Find Your Passion: It's All in the 'UA Family' for Gold Medalist
By Noomi Grootens
Zeyen displays her gold medal (Matthew Wood).
Annika Zeyen was an accomplished young scholar and athlete long before she came to The University of Alabama campus.
However, her "UA family" inspired her, she says, on the way to winning a gold medal at the 2012 Paralympic Games in London for her home country, Germany.
Zeyen, 27, a senior majoring in advertising and minoring in graphic design, came to the University to study and be a part of UA's Women's Wheelchair Basketball Team.
"Our UA team is a family," says Zeyen, a native of Hennef, Germany. "From the beginning, I really enjoyed that everyone was so close-knit. We spend a lot of time together playing basketball, but we also spend plenty of time together off of the court. The family aspect has been an amazing part of my journey here at UA."
Winning the gold has been a dream of Zeyen's since she was young, she says, motivating her to devote the necessary time and effort to compete at a high level.
"Playing for the wheelchair basketball program has allowed me to be in good shape, and it prepared me for the Paralympics, both mentally and physically. Although my experiences here at UA and at the Paralympics have been very different, it all came together in the end," Zeyen says.
Zeyen, right, celebrates with a teammate (Photo contributed by Annika Zeyen).
She recalled her Olympic experience.
"The last minutes of the gold medal game were so overwhelming because we knew we won. It was such an emotional and unbelievable experience to be a part of. To this day I still can't believe we accomplished our goal of winning the gold."
Zeyen began playing wheelchair athletics when she was 14.
"In 1999, I had an accident that put me in a wheelchair," Zeyen says. "I had always been athletic, and I played sports since I was young. When I was in rehab, wheelchair basketball was the first sport I tried, and I fell in love with it right away."
After completing rehabilitation, Zeyen continued developing her basketball skills by playing with a local wheelchair basketball team. Eventually, she would become part of the German national team, which led to her recruitment to be part of the Capstone community.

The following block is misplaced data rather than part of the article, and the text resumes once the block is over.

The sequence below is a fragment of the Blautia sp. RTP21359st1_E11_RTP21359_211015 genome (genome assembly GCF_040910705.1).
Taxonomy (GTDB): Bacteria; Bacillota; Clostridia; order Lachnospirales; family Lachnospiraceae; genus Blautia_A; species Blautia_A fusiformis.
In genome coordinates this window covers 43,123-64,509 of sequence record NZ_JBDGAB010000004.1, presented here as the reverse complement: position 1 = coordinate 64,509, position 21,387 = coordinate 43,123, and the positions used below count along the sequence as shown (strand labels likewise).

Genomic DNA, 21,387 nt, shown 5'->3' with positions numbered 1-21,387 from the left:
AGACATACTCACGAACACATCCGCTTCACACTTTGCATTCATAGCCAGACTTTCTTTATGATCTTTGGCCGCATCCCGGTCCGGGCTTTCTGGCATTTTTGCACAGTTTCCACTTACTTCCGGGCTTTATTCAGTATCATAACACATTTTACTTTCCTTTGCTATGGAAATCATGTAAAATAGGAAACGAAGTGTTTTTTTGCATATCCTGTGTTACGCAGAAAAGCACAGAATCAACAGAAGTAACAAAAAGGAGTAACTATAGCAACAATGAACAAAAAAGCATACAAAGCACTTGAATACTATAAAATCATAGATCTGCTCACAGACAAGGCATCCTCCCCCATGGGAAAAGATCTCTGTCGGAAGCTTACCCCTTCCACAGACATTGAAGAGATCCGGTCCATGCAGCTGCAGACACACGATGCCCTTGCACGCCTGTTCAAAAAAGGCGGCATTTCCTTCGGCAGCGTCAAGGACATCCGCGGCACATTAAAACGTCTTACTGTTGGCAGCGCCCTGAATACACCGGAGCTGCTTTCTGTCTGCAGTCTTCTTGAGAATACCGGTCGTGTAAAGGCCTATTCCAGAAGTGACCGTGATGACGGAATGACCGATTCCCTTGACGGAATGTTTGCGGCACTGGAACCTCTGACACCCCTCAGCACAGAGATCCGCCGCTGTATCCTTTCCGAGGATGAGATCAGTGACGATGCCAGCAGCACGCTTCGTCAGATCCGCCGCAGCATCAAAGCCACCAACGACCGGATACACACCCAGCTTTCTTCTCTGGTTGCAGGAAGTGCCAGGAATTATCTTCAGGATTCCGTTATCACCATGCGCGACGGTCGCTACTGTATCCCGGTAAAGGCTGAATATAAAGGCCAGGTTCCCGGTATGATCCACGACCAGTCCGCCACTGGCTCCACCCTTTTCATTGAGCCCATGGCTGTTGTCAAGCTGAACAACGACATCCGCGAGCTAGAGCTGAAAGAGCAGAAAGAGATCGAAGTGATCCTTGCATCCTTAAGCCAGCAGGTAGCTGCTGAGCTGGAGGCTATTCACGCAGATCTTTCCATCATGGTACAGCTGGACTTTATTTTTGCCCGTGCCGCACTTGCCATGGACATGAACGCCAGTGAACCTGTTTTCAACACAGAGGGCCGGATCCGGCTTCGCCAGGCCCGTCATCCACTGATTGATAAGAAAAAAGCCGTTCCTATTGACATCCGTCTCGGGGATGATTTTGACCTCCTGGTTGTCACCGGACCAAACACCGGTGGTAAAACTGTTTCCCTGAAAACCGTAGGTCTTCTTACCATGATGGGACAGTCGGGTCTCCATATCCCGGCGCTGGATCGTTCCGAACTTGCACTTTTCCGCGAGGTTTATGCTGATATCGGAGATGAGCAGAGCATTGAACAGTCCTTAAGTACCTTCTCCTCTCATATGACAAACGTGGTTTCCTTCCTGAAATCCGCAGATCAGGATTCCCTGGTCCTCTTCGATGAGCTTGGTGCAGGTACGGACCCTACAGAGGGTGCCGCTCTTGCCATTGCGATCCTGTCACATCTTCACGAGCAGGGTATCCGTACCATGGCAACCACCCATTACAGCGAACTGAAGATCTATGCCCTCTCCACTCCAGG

Zeyen shakes the hand of NBA basketball player Dirk Nowitzki, also of Germany, at a banquet after winning the gold medal (Photo contributed by Annika Zeyen).
While playing in an international tournament in Birmingham, Zeyen met UA's wheelchair basketball coach, Dr. Brent Hardin, who recruited her to play for UA.
Although it was hard to leave home and leave the life she knew, Zeyen says she is glad she did.
"UA is the perfect fit for me because I am able to have the combination of completing my studies and being a part of the wheelchair basketball program," Zeyen says. "In Germany, we don't have any college sports, which made it hard to be a student and an athlete at the same time."
UA offered her the opportunity to hone her basketball skills, leading Zeyen to be part of two National Championship wins with the UA Wheelchair Basketball Program.
Aside from developing a basketball career, Zeyen is working on bettering her skills in graphic design. Before she came to UA, she interned in high school with an advertising company and completing a three-year media design degree.
Zeyen at a UA design production workspace (Matthew Wood).
She is interning in the Office of Design/Production of University Relations.
"I've been designing for many years," Zeyen says. "I have known for a while that this is what I wanted to do, aside from playing basketball, of course."
Zeyen expressed appreciation for the opportunity to learn from talented designers in her internship.
"They have won a ton of design awards, and working with them has presented me with many opportunities for my future," Zeyen says.
Zeyen's academic achievements at UA include a 4.0 Grade Point Average and membership on the Academic All-American team for consecutive years.
Zeyen says she plans on returning to Germany to use her graphic-design skills in pursuit of an advertising career.
As for her basketball career, Zeyen is unsure of her next steps. But she's certain she will always be a part of UA's wheelchair basketball family, even if she's thousands of miles away.
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Noomi Grootens is a senior from Miami, Fla., majoring in public relations and minoring in Spanish. She is a student writer for UA Media Relations during the fall 2012 semester.
This story is part of the Find Your Passion feature section of the UA home page. For more stories, please visit Find Your Passion or Crimson Spotlight. To learn more about how you can find your passion at The University of Alabama, please visit UA Undergraduate Admissions.